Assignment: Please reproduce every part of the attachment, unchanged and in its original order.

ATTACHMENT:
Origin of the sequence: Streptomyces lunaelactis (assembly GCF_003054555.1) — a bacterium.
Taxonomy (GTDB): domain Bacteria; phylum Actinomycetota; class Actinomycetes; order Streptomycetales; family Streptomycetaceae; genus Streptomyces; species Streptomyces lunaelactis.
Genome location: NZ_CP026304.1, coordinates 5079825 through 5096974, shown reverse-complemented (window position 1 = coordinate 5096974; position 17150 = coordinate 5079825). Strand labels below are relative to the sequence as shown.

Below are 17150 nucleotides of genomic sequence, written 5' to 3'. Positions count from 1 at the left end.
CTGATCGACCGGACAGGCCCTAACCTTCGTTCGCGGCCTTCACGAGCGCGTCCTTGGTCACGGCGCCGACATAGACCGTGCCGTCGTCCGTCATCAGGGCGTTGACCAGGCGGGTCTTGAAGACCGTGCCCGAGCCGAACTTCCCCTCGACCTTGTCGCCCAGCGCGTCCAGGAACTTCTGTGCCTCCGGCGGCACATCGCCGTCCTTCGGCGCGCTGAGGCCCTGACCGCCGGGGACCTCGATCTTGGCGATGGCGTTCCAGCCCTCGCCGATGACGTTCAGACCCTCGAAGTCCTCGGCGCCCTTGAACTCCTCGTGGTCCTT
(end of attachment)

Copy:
Origin of the sequence: Streptomyces lunaelactis (assembly GCF_003054555.1) — a bacterium.
Taxonomy (GTDB): domain Bacteria; phylum Actinomycetota; class Actinomycetes; order Streptomycetales; family Streptomycetaceae; genus Streptomyces; species Streptomyces lunaelactis.
Genome location: NZ_CP026304.1, coordinates 5079825 through 5096974, shown reverse-complemented (window position 1 = coordinate 5096974; position 17150 = coordinate 5079825). Strand labels below are relative to the sequence as shown.

Below are 17150 nucleotides of genomic sequence, written 5' to 3'. Positions count from 1 at the left end.
CTGATCGACCGGACAGGCCCTAACCTTCGTTCGCGGCCTTCACGAGCGCGTCCTTGGTCACGGCGCCGACATAGACCGTGCCGTCGTCCGTCATCAGGGCGTTGACCAGGCGGGTCTTGAAGACCGTGCCCGAGCCGAACTTCCCCTCGACCTTGTCGCCCAGCGCGTCCAGGAACTTCTGTGCCTCCGGCGGCACATCGCCGTCCTTCGGCGCGCTGAGGCCCTGACCGCCGGGGACCTCGATCTTGGCGATGGCGTTCCAGCCCTCGCCGATGACGTTCAGACCCTCGAAGTCCTCGGCGCCCTTGAACTCCTCGTGGTCCTT